Sunday, 1 May 2016
Bringing home Nigerian professionals abroad
Written by the Editorial board of The Guardian Newspaper
Minister of Science and Technology, Dr. Ogbonnaya Onu’s invitation to Nigerian scientists, researchers, and experts in various fields to come home as their country needs them desperately is most appropriate. That call issued at his meeting with delegations from the National Mathematical Centre, African Mathematical Union, and African Academy of Sciences should, indeed, be seen as a cry from the heart.
No one can fault the patriotic concern that motivates it. Besides he, as a high official of this federal republic, is duty bound to say and do all within his powers to raise his portfolio higher than he meets it and his call is in order. He even promises to ‘look for Nigerians and bring them back [because] all nations of the world are built by their own people and not by foreigners’.
The minister is right on this justification, but he knows too well, that it is absolute wishful thinking that government can force any successful Nigerian to come home unless the incentive is tangible and real.
First, the question must be asked: how well are the researchers, scientists and experts who stay back in the country treated by the system? What facilities and resources are available to them to work with in order to compete at global level? There is too little available to these men and women to enable them excel in their respective fields. It is regrettable Nigeria is at this time unattractive to anyone who seeks excellence in his field of endeavour with necessities as basic as regular electricity and water supply not available.
It is trite even to say that if the operating environment is conducive, Nigerians would return to this country in droves. Professionals need key requirements to function optimally. Top on the list is a steady supply of electricity to do just about any business they are engaged in, be they doctors to perform surgical operation, researchers to conduct experiments, academics to read and write books, information technology engineers to design new products. If Nigeria wants academics to return, where are the modern tools to work with? Where are the laboratories? And where are the libraries well equipped with up-to-date publications?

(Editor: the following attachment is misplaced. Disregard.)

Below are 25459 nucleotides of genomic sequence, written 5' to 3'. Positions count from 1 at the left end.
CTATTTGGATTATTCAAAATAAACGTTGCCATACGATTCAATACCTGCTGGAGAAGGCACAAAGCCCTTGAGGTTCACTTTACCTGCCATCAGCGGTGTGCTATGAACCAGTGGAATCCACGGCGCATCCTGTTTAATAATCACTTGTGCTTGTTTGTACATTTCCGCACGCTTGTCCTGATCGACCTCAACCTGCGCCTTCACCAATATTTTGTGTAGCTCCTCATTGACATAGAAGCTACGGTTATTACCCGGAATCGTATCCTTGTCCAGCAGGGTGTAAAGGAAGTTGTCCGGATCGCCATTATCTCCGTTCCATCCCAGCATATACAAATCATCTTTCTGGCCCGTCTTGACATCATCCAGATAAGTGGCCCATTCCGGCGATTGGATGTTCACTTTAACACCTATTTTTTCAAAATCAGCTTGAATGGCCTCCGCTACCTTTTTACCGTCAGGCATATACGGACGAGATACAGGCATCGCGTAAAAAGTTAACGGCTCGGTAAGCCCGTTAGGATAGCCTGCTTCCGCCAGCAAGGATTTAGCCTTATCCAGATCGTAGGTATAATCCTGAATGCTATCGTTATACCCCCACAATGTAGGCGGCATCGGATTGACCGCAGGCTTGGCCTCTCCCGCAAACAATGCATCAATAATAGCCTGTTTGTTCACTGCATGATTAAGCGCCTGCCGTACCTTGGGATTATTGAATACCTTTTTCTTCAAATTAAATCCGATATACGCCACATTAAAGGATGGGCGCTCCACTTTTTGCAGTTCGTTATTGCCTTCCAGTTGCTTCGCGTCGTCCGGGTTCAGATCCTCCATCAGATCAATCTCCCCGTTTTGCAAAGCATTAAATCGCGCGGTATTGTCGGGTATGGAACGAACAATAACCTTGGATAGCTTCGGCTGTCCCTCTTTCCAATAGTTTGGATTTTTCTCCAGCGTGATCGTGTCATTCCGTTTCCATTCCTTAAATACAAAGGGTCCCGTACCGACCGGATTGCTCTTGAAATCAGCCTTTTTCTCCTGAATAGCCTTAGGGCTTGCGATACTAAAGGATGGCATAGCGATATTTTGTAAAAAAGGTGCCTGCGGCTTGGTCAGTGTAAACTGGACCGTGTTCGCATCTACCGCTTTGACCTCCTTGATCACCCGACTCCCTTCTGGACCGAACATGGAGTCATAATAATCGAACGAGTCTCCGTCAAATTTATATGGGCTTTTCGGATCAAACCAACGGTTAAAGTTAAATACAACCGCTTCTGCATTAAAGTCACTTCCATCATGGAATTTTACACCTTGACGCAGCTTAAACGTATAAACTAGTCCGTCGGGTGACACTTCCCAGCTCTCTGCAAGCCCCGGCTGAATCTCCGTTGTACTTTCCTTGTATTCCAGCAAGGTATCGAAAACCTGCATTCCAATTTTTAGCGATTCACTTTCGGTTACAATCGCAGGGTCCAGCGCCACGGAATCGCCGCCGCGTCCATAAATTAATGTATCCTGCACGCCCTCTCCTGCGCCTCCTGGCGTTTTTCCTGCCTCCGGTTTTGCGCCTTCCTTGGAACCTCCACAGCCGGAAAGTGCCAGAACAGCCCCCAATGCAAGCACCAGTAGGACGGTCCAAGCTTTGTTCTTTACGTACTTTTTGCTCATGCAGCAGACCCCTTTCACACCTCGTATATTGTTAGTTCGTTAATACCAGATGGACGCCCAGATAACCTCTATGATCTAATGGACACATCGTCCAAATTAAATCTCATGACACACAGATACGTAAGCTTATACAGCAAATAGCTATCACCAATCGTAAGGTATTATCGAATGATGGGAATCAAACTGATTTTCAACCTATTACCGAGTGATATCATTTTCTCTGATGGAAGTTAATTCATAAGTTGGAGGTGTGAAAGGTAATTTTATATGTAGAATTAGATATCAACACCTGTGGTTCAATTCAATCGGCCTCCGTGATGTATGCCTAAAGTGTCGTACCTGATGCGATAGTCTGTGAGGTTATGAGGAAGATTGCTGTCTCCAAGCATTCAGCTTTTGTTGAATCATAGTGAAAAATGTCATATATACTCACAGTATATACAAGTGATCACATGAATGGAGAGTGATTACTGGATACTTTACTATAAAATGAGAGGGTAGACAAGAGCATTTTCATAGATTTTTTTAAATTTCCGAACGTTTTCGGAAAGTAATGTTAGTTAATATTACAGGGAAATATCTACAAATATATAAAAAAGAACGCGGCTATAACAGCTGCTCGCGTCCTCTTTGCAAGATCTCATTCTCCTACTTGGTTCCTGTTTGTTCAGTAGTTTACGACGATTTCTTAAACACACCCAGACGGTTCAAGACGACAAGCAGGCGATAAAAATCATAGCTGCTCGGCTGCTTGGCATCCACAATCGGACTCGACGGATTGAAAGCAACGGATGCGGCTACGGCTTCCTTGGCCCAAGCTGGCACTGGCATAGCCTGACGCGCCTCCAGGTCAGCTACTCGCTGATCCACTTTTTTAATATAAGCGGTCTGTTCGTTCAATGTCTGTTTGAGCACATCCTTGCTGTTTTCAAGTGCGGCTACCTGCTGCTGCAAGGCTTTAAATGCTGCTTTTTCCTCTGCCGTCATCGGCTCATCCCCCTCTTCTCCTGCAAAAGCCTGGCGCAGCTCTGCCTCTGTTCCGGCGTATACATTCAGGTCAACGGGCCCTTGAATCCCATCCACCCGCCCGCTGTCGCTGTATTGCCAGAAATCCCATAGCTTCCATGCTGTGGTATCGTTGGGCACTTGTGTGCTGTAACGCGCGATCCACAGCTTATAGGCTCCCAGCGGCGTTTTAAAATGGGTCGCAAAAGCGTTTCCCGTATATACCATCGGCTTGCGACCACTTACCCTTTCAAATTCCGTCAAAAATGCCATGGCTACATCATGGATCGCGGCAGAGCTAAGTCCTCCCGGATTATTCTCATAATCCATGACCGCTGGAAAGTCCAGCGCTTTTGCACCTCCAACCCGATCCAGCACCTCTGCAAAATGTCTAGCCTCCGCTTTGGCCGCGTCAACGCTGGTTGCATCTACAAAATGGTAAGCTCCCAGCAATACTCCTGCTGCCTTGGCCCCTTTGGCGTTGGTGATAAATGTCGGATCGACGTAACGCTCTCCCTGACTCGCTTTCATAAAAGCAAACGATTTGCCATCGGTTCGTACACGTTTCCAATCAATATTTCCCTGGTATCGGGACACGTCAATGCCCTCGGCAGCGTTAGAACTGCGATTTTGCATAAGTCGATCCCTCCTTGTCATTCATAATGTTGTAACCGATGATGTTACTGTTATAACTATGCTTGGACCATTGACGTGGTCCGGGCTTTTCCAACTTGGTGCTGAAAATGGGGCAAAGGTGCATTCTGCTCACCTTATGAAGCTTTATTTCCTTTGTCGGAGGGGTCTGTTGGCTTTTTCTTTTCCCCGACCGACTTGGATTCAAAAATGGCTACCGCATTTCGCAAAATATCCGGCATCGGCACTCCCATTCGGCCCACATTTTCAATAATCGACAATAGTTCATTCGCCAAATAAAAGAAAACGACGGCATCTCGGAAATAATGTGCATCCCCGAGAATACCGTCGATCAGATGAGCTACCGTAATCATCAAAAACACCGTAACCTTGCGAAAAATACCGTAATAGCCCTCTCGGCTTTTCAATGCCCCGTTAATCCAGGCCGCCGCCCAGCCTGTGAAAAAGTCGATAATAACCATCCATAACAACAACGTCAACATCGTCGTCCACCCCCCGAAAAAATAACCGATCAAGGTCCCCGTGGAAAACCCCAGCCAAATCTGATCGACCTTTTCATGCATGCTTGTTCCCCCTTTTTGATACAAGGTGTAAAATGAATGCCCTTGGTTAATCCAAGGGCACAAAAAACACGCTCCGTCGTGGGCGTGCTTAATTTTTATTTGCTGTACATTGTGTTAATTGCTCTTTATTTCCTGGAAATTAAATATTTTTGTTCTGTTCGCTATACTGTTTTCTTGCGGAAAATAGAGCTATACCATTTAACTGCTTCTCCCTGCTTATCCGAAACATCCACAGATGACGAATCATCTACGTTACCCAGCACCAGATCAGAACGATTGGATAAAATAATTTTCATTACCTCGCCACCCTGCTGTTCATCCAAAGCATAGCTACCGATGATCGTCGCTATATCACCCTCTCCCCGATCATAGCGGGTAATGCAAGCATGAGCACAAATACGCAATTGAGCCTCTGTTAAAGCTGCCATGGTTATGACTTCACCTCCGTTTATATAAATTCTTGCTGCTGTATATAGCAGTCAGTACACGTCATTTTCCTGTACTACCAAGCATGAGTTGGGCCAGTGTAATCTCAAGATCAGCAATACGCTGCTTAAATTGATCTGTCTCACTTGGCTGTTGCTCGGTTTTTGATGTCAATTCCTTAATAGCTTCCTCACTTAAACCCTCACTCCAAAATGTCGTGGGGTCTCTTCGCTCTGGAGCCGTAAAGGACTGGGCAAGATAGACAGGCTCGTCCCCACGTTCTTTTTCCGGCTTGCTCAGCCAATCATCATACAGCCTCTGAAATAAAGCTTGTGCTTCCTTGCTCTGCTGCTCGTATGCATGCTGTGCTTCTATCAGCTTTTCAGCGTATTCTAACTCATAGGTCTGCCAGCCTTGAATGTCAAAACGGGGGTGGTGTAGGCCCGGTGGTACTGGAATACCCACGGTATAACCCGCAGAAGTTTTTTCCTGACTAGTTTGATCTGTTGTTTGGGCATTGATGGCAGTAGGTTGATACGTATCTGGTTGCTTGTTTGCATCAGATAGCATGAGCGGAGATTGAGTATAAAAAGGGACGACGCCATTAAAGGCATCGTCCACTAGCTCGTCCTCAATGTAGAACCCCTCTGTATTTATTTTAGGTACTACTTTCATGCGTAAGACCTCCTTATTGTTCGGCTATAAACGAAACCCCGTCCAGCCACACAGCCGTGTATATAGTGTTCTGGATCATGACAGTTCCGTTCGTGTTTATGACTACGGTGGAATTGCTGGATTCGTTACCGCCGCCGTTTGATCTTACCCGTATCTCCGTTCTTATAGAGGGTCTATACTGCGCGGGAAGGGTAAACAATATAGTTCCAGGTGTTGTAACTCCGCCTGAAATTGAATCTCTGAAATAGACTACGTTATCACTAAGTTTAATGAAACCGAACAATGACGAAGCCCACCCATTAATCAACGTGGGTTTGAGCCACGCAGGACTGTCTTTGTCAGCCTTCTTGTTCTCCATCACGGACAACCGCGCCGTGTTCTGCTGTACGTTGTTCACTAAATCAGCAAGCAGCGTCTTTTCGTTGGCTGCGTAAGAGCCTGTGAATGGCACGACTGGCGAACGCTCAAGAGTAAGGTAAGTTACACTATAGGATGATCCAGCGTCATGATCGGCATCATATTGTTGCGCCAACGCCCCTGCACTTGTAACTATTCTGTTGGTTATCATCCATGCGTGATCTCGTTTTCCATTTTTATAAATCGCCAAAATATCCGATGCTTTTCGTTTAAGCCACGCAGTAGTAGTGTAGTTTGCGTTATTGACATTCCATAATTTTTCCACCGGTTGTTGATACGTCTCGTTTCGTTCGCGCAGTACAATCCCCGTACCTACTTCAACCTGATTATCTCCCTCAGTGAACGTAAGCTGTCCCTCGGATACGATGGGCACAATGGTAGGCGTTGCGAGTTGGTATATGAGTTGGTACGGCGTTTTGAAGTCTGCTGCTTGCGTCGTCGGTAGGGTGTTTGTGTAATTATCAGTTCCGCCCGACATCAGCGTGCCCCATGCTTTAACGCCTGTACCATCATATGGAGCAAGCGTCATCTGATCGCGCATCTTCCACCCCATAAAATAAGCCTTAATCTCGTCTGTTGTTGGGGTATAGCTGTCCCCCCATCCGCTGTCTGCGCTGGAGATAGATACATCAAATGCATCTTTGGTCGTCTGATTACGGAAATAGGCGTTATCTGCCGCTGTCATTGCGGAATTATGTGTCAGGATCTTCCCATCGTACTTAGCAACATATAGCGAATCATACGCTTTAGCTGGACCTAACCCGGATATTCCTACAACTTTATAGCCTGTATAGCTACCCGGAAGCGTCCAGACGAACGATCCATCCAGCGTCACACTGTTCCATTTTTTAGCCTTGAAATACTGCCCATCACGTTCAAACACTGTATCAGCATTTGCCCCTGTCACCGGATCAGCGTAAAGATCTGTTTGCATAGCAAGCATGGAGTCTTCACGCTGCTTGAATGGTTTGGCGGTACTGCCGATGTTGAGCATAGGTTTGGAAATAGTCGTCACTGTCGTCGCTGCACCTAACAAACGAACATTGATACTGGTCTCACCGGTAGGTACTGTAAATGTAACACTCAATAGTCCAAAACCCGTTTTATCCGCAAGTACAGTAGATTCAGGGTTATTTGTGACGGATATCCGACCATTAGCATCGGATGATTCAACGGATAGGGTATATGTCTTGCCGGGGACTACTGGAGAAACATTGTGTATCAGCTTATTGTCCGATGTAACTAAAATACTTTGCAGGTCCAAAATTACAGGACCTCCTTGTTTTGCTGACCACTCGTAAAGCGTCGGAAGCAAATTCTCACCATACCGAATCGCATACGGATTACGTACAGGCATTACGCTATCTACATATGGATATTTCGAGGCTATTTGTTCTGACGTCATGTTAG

Dr. Onu was quoted saying ‘ …science, technology, and mathematics have very important roles to play in nation building [and] it is the absence of science and technology that has kept us where we are’. He is not saying anything new. Section (2) of the extant constitution says that government shall promote Science and Technology. Microsoft founder, Bill Gates posited recently that America’s large federal budget for research and development (R&D) has been the country’s ‘secret weapon’ to achieve the domination of the world in innovation and the production of goods and services. President Muhammadu Buhari promised N3b to a research foundation. Pray, what can such a paltry sum do? Such gesture, combined with the fact that a paltry N25.85b is allocated to the Ministry of Science and Technology in the proposed 2016 federal budget, and a meagre N369.55b to Education speak for a lack of seriousness to create the environment that can attract talents into the country. But education is central to advances in science technology and indeed every field of human activity. Alas, education is not, as it should be, the highest priority in Nigeria.
It is axiomatic that home is where the heart is. Nigerians abroad would be too happy to make to their fatherland the kind of unquantifiable contributions they are forced by a hostile home environment to give to other nations. Even now, they remit into the Nigerian economy billions of dollars each year. Much of this, of course, goes into the hands of relatives. This is a huge amount of money that a focused government could access to execute productive development projects with multiplying effects. But it is private money that people will only put at the disposal of a government they can trust not to misapply or misappropriate.
There are many examples of Nigerians who by choice returned with the patriotic zeal to do their bit for Nigeria; there are many others who were headhunted to come work in government. Too many have been badly burnt by the experience of working in Nigeria. The level of intrigues, corrupt practices, of hostile attitude, of meanness, of bootlicking, that pervade there operating environments are simply unbearable. Some go back in frustration while some come off badly burnt in career or financial terms.
Other reasons keep Nigerians in the Diaspora away. They are used to an environment where life and property are reasonably safe, where terms of contract are respected and the rule of law of adhered to, where government policies are largely consistent. They are used to a stable polity not dominated by political and financial corruption and where politicians play their game with maturity and with the best interest of the nation at heart. Not in Nigeria yet. Which Nigerian would return to a home country where salaries are not paid for months, the federal budget is so fraught with fraud and so long delayed?
No one, regardless of any sense of patriotism, will leave a society where things work for one where things don’t; where corruption in high places is a way of life. Certainly, most Nigerians would be too happy to return and build their country but the powers that be must be seen, without a shred of doubt, to create the right conditions for it. This is what Onu and the government he serves in should not only speak about, but act upon.